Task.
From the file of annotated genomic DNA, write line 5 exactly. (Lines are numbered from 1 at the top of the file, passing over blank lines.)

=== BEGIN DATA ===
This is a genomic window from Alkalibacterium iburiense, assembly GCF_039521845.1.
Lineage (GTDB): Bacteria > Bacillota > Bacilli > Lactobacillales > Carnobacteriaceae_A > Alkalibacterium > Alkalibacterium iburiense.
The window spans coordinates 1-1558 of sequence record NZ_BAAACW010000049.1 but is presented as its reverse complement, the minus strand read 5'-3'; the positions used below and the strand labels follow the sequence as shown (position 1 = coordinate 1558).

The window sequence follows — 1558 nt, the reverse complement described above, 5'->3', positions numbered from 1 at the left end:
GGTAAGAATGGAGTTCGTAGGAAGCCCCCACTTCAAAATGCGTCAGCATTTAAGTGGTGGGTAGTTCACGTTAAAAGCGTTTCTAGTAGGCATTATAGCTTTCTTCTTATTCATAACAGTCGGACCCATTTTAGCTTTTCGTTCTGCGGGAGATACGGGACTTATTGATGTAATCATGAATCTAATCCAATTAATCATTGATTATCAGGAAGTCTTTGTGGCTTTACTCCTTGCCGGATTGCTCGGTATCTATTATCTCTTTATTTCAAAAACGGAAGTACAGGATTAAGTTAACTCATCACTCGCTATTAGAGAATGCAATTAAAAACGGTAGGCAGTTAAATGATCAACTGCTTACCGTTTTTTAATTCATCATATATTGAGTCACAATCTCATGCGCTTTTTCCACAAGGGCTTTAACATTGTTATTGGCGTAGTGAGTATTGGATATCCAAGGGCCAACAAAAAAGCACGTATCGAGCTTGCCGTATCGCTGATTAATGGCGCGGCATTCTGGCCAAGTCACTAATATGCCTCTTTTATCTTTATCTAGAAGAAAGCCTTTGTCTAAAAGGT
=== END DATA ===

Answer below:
GGTAAGAATGGAGTTCGTAGGAAGCCCCCACTTCAAAATGCGTCAGCATTTAAGTGGTGGGTAGTTCACGTTAAAAGCGTTTCTAGTAGGCATTATAGCTTTCTTCTTATTCATAACAGTCGGACCCATTTTAGCTTTTCGTTCTGCGGGAGATACGGGACTTATTGATGTAATCATGAATCTAATCCAATTAATCATTGATTATCAGGAAGTCTTTGTGGCTTTACTCCTTGCCGGATTGCTCGGTATCTATTATCTCTTTATTTCAAAAACGGAAGTACAGGATTAAGTTAACTCATCACTCGCTATTAGAGAATGCAATTAAAAACGGTAGGCAGTTAAATGATCAACTGCTTACCGTTTTTTAATTCATCATATATTGAGTCACAATCTCATGCGCTTTTTCCACAAGGGCTTTAACATTGTTATTGGCGTAGTGAGTATTGGATATCCAAGGGCCAACAAAAAAGCACGTATCGAGCTTGCCGTATCGCTGATTAATGGCGCGGCATTCTGGCCAAGTCACTAATATGCCTCTTTTATCTTTATCTAGAAGAAAGCCTTTGTCTAAAAGGT